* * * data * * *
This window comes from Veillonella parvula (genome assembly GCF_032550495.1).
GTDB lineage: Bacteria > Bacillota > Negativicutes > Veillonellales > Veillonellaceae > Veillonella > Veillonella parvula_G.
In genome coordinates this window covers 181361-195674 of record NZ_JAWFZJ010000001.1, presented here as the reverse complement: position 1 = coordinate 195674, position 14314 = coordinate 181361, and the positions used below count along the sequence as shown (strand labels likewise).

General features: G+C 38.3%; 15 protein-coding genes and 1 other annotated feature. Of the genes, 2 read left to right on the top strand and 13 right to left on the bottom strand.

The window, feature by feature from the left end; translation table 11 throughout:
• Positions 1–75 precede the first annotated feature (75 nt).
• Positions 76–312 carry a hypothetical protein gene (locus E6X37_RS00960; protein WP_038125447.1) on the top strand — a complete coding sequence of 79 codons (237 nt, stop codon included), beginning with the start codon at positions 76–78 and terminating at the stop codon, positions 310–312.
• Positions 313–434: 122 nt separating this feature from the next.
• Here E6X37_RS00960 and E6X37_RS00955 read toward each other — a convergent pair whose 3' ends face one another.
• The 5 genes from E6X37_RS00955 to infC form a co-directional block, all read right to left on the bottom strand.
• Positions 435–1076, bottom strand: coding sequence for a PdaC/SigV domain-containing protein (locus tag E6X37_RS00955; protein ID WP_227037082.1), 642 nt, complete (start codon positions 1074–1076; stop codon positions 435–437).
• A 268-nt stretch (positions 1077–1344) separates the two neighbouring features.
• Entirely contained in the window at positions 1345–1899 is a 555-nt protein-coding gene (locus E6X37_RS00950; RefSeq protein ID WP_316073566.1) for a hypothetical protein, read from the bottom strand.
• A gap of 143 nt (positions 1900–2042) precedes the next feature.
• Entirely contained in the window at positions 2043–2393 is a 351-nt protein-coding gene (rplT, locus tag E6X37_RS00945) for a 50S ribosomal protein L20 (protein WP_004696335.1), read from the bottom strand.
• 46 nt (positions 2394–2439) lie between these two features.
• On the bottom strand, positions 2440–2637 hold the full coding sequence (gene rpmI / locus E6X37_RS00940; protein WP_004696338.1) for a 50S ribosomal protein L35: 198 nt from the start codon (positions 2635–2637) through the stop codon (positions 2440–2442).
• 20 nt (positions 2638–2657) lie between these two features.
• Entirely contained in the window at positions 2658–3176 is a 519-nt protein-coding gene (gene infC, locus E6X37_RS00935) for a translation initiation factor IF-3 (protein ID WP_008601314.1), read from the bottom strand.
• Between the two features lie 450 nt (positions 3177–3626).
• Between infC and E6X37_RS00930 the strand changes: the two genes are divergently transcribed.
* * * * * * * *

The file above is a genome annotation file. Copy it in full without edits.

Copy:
This window comes from Veillonella parvula (genome assembly GCF_032550495.1).
GTDB lineage: Bacteria > Bacillota > Negativicutes > Veillonellales > Veillonellaceae > Veillonella > Veillonella parvula_G.
In genome coordinates this window covers 181361-195674 of record NZ_JAWFZJ010000001.1, presented here as the reverse complement: position 1 = coordinate 195674, position 14314 = coordinate 181361, and the positions used below count along the sequence as shown (strand labels likewise).

General features: G+C 38.3%; 15 protein-coding genes and 1 other annotated feature. Of the genes, 2 read left to right on the top strand and 13 right to left on the bottom strand.

The window, feature by feature from the left end; translation table 11 throughout:
• Positions 1–75 precede the first annotated feature (75 nt).
• Positions 76–312 carry a hypothetical protein gene (locus E6X37_RS00960; protein WP_038125447.1) on the top strand — a complete coding sequence of 79 codons (237 nt, stop codon included), beginning with the start codon at positions 76–78 and terminating at the stop codon, positions 310–312.
• Positions 313–434: 122 nt separating this feature from the next.
• Here E6X37_RS00960 and E6X37_RS00955 read toward each other — a convergent pair whose 3' ends face one another.
• The 5 genes from E6X37_RS00955 to infC form a co-directional block, all read right to left on the bottom strand.
• Positions 435–1076, bottom strand: coding sequence for a PdaC/SigV domain-containing protein (locus tag E6X37_RS00955; protein ID WP_227037082.1), 642 nt, complete (start codon positions 1074–1076; stop codon positions 435–437).
• A 268-nt stretch (positions 1077–1344) separates the two neighbouring features.
• Entirely contained in the window at positions 1345–1899 is a 555-nt protein-coding gene (locus E6X37_RS00950; RefSeq protein ID WP_316073566.1) for a hypothetical protein, read from the bottom strand.
• A gap of 143 nt (positions 1900–2042) precedes the next feature.
• Entirely contained in the window at positions 2043–2393 is a 351-nt protein-coding gene (rplT, locus tag E6X37_RS00945) for a 50S ribosomal protein L20 (protein WP_004696335.1), read from the bottom strand.
• 46 nt (positions 2394–2439) lie between these two features.
• On the bottom strand, positions 2440–2637 hold the full coding sequence (gene rpmI / locus E6X37_RS00940; protein WP_004696338.1) for a 50S ribosomal protein L35: 198 nt from the start codon (positions 2635–2637) through the stop codon (positions 2440–2442).
• 20 nt (positions 2638–2657) lie between these two features.
• Entirely contained in the window at positions 2658–3176 is a 519-nt protein-coding gene (gene infC, locus E6X37_RS00935) for a translation initiation factor IF-3 (protein ID WP_008601314.1), read from the bottom strand.
• Between the two features lie 450 nt (positions 3177–3626).
• Between infC and E6X37_RS00930 the strand changes: the two genes are divergently transcribed.